ETA: Several people have posted in the comments asking if they can keep their prologue. I am not attempting to say that all prologues are bad, simply that prologues can be used to disguise problems with the first chapter. If this doesn’t describe your book, don’t fret over starting with a prologue just because it’s a prologue.
You can test whether your prologue works by asking yourself if both your prologue and your first chapter hold up in the homework section of this post.
“But what about my query letter or back cover blurb? Readers already know what my book is about!”
Both query letters and back cover blurbs are generally terrible at conveying tone. Furthermore, agents/editors rarely trust the writer’s ability to accurately assess and portray their genre and basic plot within a query letter.
Think of your query and blurb like a head shot in the movie business. A head shot is not intended to be used to cast an actor. It is a tool used to determine whether the director wants to give that actor a chance (an audition). It’s a quick peek that allows the director to say, “Oh yes, I love tall, dark, and handsome!” or “No, I need a short, ugly guy.”
The query letter and back cover blurb are your head shots. They’re you saying, “Look how pretty I can be!” But anyone can take a pretty photo or write a pretty query. That doesn’t mean they can act or write a cohesive novel.
If your first page delivers a tone or represents a genre other than what is stated in your blurb or query, you’re unlikely to get readers to stick around.
“But my novel gets better later!”
If you don’t impress readers/agents/editors on page one, there is no later.
A false promise opening is still a false promise even if it accurately represents the last half of your book. The first page must promise something that the entire book can deliver on.
How to Create a Promise You can Keep
Focus on the tone of your novel (creepy, heart-warming, funny, etc.). Come up with ways to integrate this tone into your opening page. But don’t go overboard. You want the novel to steadily build in intensity, so you don’t want the opening scene to be the scariest/most heart-warming/action-packed thing that happens in your book.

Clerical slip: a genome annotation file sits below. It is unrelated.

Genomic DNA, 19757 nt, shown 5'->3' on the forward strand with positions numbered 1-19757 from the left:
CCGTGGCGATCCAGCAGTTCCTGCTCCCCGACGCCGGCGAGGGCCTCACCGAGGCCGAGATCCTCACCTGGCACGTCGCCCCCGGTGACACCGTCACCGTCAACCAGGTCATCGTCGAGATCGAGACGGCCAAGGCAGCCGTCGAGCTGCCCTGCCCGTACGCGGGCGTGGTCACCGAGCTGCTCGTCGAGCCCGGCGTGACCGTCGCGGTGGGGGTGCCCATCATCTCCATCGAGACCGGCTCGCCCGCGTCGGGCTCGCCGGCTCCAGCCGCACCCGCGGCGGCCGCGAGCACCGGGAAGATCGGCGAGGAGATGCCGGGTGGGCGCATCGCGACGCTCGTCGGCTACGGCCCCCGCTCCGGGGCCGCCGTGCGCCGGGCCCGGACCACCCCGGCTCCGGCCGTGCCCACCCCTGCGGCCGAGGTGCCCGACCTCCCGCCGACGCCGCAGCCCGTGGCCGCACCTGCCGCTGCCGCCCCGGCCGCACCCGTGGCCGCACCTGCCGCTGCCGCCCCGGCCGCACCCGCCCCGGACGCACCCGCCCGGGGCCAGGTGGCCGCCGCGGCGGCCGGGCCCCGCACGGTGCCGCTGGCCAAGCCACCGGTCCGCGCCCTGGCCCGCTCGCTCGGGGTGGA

But don’t be boring either.
Sound like a tall order? It’s not as hard as you might think. Pick an opening that contains a conflict that is a micro-version of the internal or external central conflict of your novel. For example, if your novel is about a boy learning to be himself, start with a conflict about how he must pretend to not be himself to avoid a bully.
If your novel is about overthrowing an oppressive government, open with the character challenging an oppressive postal worker.
In both of these examples, the writer would have no problem building up the intensity over time, yet the examples aren’t boring either. They tell the reader exactly what to expect from the book, which means the right people are going to read it.
Before you begin, remember that to write a great first page, you must put your absolute best foot forward. This doesn’t mean using a style that isn’t your own or writing a crazy action-packed car chase. It means writing a first page that is the best overall representation of your novel.
Step One: Identify the tone of your novel. If you haven’t done so already, submit your novel’s opening in the Genre Guessing Game workshop to see if you’re conveying the tone you intend.
Step Two: Identify the external and internal conflict. The external conflict is the obstacle/villain/antagonist acting against the main character. The internal conflict is something within the character that is holding them back (usually a character flaw).
Step Three: Consider whether your current opening reflects the overall tone.
If not, brainstorm moments where you can create a stronger atmosphere. Don’t forget that word choice can have a huge impact on the novel’s tone.
Step Four: Consider whether your current opening has a conflict that mirrors the internal or external central conflict.
If your novel does not open with a conflict at all, that’s a good indication that it needs some major rewriting.
Step Four: Depending on your time commitment to Novel Boot Camp, either write a new novel opening or make notes about what to change about the current one.
If you don’t need to make any changes, triumphantly proclaim it in the comments section or on Twitter (#NovelBootCamp) and take today to peruse some of my past writing advice.
If you do need to make changes, let us know in the comments or on Twitter (#NovelBootCamp).
If you need help with your opening or aren’t sure if you need to make changes, post your questions in the comments, on Twitter (#NovelBootCamp), or in the Facebook group.
Additional Resources for a Killer Opening
Want to learn more about opening your novel? Here are my other videos and articles about the first chapter:
Connect with Other Novel Boot Camp Participants
Need a writing friend? Got a question? Need a shoulder to cry on? We’re there for you!
I will be answering writing and editing questions on our Twitter hashtag as time allows. Due to the insane volume of emails I’m receiving, I cannot provide free advice or assistance via email. Thank you!
What is Novel Boot Camp?
Novel Boot Camp is a free online novel writing course focused on identifying and correcting problems in your novel. Learn more about Novel Boot Camp and find past (and future) posts here.